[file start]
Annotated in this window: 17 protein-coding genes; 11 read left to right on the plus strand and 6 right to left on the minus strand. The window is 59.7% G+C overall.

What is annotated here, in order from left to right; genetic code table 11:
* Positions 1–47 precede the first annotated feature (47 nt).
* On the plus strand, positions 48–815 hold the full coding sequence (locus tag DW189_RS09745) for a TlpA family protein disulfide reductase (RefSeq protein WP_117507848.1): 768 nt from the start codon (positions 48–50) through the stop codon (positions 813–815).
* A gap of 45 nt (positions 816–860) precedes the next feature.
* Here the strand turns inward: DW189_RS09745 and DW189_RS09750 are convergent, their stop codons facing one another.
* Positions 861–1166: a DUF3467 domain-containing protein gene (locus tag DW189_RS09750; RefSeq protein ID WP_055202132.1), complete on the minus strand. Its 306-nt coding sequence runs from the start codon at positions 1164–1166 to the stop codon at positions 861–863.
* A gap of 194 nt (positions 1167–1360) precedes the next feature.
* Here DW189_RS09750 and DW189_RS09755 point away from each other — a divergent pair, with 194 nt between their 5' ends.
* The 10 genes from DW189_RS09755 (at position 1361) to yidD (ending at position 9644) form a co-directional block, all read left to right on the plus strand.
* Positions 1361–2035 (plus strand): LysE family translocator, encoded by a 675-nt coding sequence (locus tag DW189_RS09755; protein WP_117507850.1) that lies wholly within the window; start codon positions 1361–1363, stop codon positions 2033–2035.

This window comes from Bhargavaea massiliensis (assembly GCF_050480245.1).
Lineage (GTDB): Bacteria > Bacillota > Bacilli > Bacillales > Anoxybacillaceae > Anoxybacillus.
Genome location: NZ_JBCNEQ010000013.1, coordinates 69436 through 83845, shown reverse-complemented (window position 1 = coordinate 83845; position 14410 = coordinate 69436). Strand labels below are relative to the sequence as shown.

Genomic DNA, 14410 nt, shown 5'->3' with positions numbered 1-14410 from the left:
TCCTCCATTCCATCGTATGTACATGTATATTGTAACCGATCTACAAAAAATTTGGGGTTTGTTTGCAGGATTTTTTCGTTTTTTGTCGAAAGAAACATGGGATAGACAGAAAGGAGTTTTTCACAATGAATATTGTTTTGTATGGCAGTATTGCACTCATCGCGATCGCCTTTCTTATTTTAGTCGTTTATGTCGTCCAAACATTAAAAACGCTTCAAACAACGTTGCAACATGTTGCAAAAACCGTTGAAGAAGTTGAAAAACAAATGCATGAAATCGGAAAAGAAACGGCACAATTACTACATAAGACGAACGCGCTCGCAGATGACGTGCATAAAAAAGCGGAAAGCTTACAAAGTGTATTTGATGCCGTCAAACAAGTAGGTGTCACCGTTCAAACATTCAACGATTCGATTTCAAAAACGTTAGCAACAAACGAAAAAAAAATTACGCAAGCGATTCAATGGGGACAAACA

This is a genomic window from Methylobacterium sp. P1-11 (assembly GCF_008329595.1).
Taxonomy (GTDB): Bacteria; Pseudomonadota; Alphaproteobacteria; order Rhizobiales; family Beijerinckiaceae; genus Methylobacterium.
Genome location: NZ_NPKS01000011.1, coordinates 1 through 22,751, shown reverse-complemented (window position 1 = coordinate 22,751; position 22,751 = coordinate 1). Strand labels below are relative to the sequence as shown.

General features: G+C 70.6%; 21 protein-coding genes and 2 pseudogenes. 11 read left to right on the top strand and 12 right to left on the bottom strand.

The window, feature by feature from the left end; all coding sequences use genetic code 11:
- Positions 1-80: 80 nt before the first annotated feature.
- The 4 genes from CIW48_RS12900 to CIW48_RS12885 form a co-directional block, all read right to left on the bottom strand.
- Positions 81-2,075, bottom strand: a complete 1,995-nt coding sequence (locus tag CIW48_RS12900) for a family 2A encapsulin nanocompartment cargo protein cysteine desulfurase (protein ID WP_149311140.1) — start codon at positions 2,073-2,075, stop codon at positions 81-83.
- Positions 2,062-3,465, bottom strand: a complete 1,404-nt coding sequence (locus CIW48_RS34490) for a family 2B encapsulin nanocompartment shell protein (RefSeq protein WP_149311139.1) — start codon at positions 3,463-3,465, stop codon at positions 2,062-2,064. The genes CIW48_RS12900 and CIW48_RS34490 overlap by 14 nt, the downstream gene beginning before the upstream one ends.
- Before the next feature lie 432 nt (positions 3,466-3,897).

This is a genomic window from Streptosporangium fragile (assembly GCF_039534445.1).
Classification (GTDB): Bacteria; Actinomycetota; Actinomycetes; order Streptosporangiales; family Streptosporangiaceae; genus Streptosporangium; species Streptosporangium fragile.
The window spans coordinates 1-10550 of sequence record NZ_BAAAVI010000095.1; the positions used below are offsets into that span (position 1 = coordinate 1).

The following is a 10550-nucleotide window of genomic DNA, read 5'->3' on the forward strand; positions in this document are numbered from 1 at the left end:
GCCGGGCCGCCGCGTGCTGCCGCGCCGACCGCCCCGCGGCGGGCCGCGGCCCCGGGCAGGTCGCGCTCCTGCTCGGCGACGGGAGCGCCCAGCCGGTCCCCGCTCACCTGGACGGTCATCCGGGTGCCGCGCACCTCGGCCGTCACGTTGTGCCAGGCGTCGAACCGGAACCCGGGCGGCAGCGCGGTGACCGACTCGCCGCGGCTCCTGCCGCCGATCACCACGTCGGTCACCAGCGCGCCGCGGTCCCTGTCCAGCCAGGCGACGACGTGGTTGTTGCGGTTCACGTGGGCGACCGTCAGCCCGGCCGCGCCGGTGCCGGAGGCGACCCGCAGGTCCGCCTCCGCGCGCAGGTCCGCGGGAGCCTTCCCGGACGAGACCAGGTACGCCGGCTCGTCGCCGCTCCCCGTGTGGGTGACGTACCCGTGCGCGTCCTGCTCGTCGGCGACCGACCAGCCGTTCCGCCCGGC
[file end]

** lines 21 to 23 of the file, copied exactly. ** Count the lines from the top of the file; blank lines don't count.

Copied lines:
The window, feature by feature from the left end; all coding sequences use genetic code 11:
- Positions 1-80: 80 nt before the first annotated feature.
- The 4 genes from CIW48_RS12900 to CIW48_RS12885 form a co-directional block, all read right to left on the bottom strand.